When is a reader most receptive to reading suggestions? Right when they’ve finished a book of course! That’s why printed books have information about other books by the same author, the first chapter of the next book in the series and similar material at the end as part of the back matter.

Back matter has existed pretty much as long as books have. This includes the appendix, glossary, index, and bibliography. Back matter for digital books needs to be optimized to serve the needs of the digital reader. An informal survey by @suw at http://chocolateandvodka.com/2013/04/10/what-do-readers-want-from-frontmatter-and-endmatter/ indicates the most popular endmatter desires were other books by the same author and some information about the author.

Digital back matter for ebooks is not constrained by having to proceed the publication; unlike print, digital back matter can be kept up to date with the release of new content. For instance, if an author publishes a sequel, that title could be included in previously published ebooks.

It’s easy to insert a page listing an author’s other books at the end of an ebook, but how do you keep that list up-to-date? What if you’ve developed a great recommendation system to do “if you liked Pride and Prejudice, you’ll like X”? (or maybe “if you hated...”!)

The answer is to make use of the javascript capability of emerging ebook environments. Our project explores means of connecting to APIs from within an EPUB for the purpose of suggesting the user’s next read.

An existence proof is the “widget” capability of the iBooks author platform. It allows the insertion of html snippets into extended EPUB. Unfortunately, the javascript capability of ebook reading platforms, like the future, is unevenly distributed.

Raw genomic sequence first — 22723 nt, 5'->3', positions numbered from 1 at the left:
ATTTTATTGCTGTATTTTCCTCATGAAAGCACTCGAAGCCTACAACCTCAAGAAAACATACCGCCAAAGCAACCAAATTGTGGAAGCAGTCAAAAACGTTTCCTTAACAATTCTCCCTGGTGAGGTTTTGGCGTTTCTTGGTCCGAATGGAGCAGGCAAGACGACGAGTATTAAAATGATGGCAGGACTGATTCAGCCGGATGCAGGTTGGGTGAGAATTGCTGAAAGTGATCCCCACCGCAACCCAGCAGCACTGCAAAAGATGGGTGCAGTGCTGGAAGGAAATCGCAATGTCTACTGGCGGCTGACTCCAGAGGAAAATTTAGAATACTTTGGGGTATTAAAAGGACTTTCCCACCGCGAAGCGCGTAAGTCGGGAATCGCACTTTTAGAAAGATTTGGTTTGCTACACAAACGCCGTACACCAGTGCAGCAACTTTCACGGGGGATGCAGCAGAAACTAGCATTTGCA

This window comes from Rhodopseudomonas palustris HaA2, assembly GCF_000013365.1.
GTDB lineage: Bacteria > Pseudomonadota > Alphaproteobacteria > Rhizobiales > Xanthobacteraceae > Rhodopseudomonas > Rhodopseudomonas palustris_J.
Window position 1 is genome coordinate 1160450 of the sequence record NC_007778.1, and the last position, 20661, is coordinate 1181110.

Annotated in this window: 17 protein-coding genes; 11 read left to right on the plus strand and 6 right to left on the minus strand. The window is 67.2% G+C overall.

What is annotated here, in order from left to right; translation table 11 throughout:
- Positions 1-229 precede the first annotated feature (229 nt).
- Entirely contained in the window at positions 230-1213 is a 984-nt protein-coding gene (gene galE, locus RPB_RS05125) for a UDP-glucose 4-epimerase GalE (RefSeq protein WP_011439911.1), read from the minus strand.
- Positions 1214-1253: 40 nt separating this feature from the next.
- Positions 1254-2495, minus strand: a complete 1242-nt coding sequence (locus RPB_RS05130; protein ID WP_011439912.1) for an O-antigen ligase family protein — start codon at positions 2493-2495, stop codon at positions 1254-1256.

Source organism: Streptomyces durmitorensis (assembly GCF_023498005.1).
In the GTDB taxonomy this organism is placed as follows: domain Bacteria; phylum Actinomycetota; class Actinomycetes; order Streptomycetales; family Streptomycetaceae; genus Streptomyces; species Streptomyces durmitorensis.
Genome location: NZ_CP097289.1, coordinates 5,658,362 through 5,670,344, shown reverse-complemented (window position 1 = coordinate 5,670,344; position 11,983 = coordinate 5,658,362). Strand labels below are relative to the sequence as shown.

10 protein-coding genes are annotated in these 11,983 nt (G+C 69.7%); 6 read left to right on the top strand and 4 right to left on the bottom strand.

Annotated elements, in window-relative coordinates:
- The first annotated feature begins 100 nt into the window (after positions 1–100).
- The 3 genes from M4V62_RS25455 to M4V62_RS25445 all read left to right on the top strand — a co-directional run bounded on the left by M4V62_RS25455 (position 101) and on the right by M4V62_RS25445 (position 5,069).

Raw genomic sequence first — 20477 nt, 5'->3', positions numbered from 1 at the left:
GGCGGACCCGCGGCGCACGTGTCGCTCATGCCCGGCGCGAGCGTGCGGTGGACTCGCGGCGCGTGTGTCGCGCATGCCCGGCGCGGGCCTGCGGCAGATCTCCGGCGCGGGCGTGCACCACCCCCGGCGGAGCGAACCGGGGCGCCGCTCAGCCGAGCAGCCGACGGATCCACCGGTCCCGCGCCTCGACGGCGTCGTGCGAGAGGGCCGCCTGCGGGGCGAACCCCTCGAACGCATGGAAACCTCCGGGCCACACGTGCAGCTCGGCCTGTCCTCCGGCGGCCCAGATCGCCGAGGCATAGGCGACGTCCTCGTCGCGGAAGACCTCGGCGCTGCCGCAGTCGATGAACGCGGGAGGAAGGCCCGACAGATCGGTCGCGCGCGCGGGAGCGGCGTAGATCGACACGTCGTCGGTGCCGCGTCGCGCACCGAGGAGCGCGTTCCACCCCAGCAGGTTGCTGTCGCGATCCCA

For this demo, we tested three reading EPUB environments, Readium, Readmill, and iBooks. We modified the Project Gutenberg EPUB version of Pride and Prejudice to include hooks and data to other books by Jane Austen.

Readium, which has been built as an EPUB3 reference environment, is the most capable for our purposes. It supports both javascript and connections to external web resources. In Readium, our EPUB displays the set of books by Jane Austen returned by the ReadMill API.

Apple iBooks has full javascript capability, but doesn’t allow connections to external resources (except perhaps via iBooks Author hooks- this deserves further investigation.) In iBooks, our EPUB displays a result page that we generated and embedded based on Jane Austen works published in 1813, when Pride and Prejudice released. We imagine that such embedded resources could be inserted at download time in a future production bookstore or library environment.

The Readmill environment does not support javascript at all at this time, so ironically, we’re not able to display the Readmill API results, or the iframe embedded resource.

Offline reading in Readium displays the resource embedded in the EPUB, similar to the iBooks version.

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